During a training, one teacher commented, "I don't see any value in blogging." I was thunderstruck. I've been writing my own blog for five years; it has not only been an invaluable reflective practice, but has also given me a platform to share what I've learned with other educators—and, in return, learn from the responses of my readers.
I also follow several blogs. Some, like FreeTech4Teachers.com, are fantastic resources for learning about the newest tech tools and online resources. Others, like AliceKeeler.com, provide specific instructions for using Google apps. Having a collection of go-to blogs where I can find inspiration or clarification is incredibly helpful.
To impress on my own students the value of both reading and writing blogs, I have them write their own "passion blogs" on a topic of their choice. My students have selected a wide range of topics, including surviving high school, professional soccer, playing the ukulele, Pokémon, and antiquing. When grading their blogs, I focus on one element for each blog. For example, if I've asked them to embed a photo and provide photo credit in their blog, then I assess that element. If I've asked them to write a "how-to" blog post describing a process and using original photos or video to support their description, then I assess their posts on the clarity of their description and the quality of their media. I keep the scope of my assessment narrow to provide focused feedback.
When I decided to get my students blogging, I asked myself, "Why do I want my students to blog? What do I hope they'll gain from the experience?" I identified the following goals: create a positive digital footprint, use media strategically, produce well-written posts, capture audience interest, generate a readership, and build knowledge on their topics.
When students write a blog post every week or two on a topic of their choice, they end up learning a lot about that topic. They also learn how to explain concepts and processes in detail, they slow down and reflect on their topic, and they learn to engage with an audience to improve their communication.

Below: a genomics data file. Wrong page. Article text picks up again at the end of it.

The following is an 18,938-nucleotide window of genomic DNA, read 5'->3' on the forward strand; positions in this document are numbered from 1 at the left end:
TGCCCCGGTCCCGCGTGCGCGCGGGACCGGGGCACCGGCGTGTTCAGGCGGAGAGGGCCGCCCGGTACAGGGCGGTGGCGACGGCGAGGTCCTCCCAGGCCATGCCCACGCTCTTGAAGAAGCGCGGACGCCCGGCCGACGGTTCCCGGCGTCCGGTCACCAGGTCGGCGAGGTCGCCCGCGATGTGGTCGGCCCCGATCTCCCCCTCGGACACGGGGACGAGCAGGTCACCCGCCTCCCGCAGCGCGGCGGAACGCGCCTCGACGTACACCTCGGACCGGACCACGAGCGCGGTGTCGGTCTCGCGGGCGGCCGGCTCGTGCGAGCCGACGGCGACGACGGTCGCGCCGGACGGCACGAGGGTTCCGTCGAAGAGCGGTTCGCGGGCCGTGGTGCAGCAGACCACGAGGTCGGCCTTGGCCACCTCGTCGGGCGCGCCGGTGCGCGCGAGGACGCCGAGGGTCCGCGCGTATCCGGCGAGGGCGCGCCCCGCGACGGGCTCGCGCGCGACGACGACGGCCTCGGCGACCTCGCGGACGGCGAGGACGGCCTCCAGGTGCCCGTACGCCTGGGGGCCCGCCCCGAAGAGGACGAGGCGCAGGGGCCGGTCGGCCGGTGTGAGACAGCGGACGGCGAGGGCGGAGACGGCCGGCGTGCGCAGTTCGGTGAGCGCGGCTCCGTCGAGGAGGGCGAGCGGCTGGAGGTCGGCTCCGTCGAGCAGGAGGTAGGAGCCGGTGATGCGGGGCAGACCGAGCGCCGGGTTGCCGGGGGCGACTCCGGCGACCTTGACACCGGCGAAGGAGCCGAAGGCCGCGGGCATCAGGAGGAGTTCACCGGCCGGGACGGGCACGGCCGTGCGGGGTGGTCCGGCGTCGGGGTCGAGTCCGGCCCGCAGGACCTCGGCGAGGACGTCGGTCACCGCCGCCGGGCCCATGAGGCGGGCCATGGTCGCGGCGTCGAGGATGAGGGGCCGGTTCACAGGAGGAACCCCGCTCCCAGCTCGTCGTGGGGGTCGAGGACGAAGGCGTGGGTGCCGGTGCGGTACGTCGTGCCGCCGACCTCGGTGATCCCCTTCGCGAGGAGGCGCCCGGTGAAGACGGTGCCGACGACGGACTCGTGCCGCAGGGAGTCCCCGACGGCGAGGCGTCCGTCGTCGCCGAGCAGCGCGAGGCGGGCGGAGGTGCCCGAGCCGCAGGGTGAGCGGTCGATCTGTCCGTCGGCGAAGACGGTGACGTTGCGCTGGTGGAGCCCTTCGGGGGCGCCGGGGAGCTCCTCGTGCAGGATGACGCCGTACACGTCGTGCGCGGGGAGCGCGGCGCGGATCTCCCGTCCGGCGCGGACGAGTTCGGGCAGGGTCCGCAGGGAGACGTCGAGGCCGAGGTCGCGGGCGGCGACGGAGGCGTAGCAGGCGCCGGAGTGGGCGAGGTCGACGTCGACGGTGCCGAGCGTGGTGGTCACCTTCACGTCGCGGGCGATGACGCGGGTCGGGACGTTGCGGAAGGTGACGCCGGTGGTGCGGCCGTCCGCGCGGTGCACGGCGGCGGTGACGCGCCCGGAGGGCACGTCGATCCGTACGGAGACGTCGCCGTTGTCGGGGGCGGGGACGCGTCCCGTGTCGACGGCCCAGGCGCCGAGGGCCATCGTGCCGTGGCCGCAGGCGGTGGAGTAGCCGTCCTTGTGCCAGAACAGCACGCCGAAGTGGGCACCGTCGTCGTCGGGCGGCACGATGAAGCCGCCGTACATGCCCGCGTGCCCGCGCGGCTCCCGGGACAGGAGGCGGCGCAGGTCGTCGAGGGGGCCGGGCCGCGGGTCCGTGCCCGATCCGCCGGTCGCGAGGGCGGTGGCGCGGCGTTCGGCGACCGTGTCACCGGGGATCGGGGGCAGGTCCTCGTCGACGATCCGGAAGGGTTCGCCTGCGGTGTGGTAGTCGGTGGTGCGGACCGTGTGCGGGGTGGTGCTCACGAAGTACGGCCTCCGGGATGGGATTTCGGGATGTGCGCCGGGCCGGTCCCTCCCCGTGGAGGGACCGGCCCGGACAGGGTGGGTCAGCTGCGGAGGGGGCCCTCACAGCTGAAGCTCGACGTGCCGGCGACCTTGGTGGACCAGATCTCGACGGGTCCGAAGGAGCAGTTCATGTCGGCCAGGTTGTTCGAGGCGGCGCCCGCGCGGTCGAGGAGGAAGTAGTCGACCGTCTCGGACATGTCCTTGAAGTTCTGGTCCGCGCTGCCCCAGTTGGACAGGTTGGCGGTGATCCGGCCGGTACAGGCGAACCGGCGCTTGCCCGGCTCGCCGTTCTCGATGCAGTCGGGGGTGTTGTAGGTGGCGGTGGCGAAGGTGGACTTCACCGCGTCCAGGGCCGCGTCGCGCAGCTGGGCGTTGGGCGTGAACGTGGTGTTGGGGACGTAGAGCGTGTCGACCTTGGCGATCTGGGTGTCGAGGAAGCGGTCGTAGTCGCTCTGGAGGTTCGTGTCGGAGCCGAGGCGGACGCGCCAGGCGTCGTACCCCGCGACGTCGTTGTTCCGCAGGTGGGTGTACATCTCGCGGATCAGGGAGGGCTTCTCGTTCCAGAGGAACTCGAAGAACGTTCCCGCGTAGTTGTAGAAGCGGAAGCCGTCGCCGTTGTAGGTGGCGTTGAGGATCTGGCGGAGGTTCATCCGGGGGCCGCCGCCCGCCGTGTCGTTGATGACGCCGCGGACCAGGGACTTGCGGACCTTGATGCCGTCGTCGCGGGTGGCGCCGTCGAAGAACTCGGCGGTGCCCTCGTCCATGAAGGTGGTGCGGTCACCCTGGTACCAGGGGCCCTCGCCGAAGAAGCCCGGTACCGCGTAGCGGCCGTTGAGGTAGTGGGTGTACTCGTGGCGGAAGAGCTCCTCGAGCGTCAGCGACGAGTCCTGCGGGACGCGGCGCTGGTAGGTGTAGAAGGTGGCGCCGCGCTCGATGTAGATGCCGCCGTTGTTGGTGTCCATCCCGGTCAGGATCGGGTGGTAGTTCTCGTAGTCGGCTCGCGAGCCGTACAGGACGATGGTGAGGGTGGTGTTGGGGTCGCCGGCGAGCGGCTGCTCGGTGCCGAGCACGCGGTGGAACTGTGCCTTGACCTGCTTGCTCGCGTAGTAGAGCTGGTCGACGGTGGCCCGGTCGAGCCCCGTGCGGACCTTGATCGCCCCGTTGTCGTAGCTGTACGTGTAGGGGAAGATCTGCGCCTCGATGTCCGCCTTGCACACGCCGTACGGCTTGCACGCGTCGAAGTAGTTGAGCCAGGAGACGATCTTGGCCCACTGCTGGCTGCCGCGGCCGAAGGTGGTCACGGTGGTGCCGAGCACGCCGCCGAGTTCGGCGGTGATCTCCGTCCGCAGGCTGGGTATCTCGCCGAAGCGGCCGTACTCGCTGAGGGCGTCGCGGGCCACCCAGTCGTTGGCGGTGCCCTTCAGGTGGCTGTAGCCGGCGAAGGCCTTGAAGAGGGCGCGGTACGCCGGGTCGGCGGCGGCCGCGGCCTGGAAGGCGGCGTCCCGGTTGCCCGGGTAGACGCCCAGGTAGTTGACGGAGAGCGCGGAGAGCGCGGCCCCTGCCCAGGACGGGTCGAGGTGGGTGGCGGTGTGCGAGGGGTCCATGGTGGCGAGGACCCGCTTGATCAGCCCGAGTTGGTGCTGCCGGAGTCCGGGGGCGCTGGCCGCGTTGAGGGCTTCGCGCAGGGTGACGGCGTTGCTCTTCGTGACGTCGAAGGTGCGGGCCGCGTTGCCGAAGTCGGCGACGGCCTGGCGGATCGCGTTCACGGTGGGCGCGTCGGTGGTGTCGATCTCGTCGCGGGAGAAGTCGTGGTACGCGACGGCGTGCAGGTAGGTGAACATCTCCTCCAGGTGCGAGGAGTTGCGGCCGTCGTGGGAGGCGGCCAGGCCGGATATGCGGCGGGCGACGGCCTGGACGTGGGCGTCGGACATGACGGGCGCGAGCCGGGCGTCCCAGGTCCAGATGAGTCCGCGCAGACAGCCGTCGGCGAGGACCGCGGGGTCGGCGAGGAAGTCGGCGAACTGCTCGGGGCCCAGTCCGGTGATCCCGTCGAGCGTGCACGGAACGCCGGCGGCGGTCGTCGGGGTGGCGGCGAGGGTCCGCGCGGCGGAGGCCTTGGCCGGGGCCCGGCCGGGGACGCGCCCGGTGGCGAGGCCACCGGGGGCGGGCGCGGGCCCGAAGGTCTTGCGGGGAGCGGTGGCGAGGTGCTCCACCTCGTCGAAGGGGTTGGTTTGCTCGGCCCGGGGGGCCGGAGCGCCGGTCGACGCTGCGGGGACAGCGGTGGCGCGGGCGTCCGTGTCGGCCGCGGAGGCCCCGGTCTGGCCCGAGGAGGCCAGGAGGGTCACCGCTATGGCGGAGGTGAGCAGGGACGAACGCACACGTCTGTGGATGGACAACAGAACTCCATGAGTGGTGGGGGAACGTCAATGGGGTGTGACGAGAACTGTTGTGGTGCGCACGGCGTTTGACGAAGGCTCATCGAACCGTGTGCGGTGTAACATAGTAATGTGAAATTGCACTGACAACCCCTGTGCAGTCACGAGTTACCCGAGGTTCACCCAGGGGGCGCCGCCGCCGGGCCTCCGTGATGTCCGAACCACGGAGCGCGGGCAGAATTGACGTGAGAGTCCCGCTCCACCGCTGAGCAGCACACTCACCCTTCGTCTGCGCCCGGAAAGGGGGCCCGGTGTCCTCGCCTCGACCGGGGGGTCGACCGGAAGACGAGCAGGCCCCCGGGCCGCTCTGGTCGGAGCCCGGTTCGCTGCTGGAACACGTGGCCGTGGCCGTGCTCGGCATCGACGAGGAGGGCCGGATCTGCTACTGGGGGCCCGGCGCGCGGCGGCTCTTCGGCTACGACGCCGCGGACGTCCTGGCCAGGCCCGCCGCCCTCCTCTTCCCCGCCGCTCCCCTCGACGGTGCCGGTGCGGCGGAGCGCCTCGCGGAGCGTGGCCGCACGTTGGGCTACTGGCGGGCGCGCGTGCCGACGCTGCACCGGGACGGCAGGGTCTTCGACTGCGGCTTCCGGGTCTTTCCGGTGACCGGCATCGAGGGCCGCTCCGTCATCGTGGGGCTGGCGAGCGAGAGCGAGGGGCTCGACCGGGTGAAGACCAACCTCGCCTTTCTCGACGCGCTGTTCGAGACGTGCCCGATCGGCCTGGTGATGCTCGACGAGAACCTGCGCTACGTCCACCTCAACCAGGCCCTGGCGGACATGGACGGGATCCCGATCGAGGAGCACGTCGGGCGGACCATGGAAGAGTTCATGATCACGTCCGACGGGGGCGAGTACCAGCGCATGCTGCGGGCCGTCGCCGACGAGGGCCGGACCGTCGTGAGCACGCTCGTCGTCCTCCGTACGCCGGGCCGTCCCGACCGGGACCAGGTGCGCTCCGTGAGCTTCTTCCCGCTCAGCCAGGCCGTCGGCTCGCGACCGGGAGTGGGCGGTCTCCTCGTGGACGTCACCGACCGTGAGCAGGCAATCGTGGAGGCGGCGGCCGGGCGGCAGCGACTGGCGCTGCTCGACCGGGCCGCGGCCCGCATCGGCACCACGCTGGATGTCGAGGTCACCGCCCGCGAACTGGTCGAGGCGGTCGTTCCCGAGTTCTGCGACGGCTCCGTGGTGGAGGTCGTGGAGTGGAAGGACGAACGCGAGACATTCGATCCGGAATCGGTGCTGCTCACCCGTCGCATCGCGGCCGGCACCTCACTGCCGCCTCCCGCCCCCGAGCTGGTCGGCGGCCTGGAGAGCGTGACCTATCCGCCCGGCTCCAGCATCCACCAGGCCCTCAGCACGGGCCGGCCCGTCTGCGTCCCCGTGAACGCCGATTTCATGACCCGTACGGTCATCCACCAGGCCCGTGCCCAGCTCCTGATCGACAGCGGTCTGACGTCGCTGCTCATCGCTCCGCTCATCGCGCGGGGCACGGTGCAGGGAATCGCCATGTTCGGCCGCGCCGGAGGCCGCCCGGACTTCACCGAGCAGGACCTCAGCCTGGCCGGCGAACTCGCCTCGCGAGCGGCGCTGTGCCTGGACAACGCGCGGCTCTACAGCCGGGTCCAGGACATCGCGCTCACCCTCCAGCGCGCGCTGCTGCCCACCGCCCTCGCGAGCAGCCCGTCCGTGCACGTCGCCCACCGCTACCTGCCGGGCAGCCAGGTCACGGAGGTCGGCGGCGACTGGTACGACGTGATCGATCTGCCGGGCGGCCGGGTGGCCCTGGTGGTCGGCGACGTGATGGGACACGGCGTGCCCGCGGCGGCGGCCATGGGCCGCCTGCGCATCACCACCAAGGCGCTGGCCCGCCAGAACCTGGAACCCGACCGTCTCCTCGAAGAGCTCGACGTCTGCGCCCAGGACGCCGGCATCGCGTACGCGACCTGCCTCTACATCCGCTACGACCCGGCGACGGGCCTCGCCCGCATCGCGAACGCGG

YouTube videos and tutorials are changing the way children learn. I watched open-mouthed as my own daughter, then age 5, taught herself to design and create rubber band bracelets by watching YouTube videos. She would select a video tutorial, prepare her loom, count her rubber bands, and press play. She would watch a section, pause it, mimic the actions of the girl in the video, and produce a beautiful bracelet. This is not unusual for kids today. They know that a detailed explanation is just a YouTube video away.
In my class, I use videos to flip my vocabulary, writing, and grammar instruction. Students watch videos at home where they can control the pace of their own learning. This practice reinforces the value of using videos to gain information. It has also forced me to learn the nuts and bolts of creating videos, editing them, and posting them to YouTube—knowledge that I pass on to my students to help them produce their own video content. My students create everything from how-to videos to TED-style talks and post them online to share with an authentic audience. Every step of this process, from designing the presentation to establishing how viewers interact with their videos, helps students hone life skills needed for success in an interconnected society.
In my 14 years in the classroom, my perceptions of what it means to be a teacher and what it means to be a learner have changed dramatically. I no longer feel it's my job to give kids information. I realize now that my job is to teach them how to find information, produce content, and become capable and confident learners. By using the many technology tools available to expand my own learning, I can inspire my students to do the same.
Catlin Tucker is an English language arts teacher at Windsor High School in Sonoma County, California. Her most recent book is Creatively Teach the Common Core Literacy Standards with Technology (Corwin, 2015). She blogs at Catlintucker.com. Follow her on Twitter.
Copyright © 2016 by ASCD
Subscribe to ASCD Express, our free e-mail newsletter, to have practical, actionable strategies and information delivered to your e-mail inbox twice a month.
ASCD respects intellectual property rights and adheres to the laws governing them. Learn more about our permissions policy and submit your request online.